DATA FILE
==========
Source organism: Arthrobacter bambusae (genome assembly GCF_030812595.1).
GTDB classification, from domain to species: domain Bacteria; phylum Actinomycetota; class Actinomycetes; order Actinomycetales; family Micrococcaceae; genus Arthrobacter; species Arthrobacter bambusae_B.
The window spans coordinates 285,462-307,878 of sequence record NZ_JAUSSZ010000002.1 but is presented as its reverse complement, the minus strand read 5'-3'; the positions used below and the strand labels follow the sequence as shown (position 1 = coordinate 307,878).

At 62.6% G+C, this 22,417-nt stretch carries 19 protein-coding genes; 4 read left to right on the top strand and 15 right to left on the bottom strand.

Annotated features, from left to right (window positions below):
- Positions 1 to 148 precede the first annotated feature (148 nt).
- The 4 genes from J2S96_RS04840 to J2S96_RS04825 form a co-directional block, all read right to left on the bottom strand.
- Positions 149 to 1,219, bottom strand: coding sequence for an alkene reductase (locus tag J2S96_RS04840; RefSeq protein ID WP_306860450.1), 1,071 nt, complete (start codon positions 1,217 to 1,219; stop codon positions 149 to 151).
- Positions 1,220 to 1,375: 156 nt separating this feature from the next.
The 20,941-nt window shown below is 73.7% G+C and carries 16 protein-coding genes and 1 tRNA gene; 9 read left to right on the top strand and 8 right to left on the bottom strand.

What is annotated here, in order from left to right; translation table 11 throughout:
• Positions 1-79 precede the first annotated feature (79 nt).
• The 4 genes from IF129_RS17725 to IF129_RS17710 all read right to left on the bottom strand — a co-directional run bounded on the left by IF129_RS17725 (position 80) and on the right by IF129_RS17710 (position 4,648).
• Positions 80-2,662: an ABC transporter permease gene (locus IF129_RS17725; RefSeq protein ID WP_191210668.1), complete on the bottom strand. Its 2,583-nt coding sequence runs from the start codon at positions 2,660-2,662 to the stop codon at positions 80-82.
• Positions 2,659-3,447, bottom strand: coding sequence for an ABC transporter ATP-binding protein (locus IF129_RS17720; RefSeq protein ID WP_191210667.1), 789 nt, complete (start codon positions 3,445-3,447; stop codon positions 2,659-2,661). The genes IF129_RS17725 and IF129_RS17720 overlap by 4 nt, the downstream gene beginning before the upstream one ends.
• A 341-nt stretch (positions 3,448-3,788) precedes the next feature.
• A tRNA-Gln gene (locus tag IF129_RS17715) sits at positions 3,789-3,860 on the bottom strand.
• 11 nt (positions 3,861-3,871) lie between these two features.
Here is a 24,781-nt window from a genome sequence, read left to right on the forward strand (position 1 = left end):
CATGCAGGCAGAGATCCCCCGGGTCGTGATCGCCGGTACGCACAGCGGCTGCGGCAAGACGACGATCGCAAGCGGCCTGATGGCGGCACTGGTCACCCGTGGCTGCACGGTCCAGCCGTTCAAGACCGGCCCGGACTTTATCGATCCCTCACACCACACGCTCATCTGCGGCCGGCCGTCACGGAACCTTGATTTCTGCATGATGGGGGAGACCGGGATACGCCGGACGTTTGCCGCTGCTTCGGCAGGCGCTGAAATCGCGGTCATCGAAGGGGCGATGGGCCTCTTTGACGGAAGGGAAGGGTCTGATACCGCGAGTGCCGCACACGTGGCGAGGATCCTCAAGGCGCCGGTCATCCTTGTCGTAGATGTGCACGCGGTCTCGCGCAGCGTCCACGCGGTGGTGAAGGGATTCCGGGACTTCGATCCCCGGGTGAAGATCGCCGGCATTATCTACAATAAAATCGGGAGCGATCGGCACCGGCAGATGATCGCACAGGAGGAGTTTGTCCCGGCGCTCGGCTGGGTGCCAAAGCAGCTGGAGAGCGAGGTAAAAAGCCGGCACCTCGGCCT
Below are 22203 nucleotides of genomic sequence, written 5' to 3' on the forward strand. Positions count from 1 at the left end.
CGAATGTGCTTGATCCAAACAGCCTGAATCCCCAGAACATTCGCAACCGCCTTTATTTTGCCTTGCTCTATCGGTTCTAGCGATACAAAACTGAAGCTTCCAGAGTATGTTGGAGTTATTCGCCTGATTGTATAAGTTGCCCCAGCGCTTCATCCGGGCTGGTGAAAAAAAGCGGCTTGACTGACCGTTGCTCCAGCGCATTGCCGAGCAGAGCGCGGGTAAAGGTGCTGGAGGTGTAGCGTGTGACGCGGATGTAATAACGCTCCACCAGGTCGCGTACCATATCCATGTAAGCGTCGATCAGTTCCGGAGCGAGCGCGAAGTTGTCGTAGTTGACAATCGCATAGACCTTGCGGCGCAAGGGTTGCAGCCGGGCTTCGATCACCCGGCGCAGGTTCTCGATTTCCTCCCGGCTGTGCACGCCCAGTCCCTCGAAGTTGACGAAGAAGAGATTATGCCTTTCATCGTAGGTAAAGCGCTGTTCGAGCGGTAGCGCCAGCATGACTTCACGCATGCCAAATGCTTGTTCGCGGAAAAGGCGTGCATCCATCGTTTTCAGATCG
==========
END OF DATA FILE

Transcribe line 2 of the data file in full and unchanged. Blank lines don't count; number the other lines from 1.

GTDB classification, from domain to species: domain Bacteria; phylum Actinomycetota; class Actinomycetes; order Actinomycetales; family Micrococcaceae; genus Arthrobacter; species Arthrobacter bambusae_B.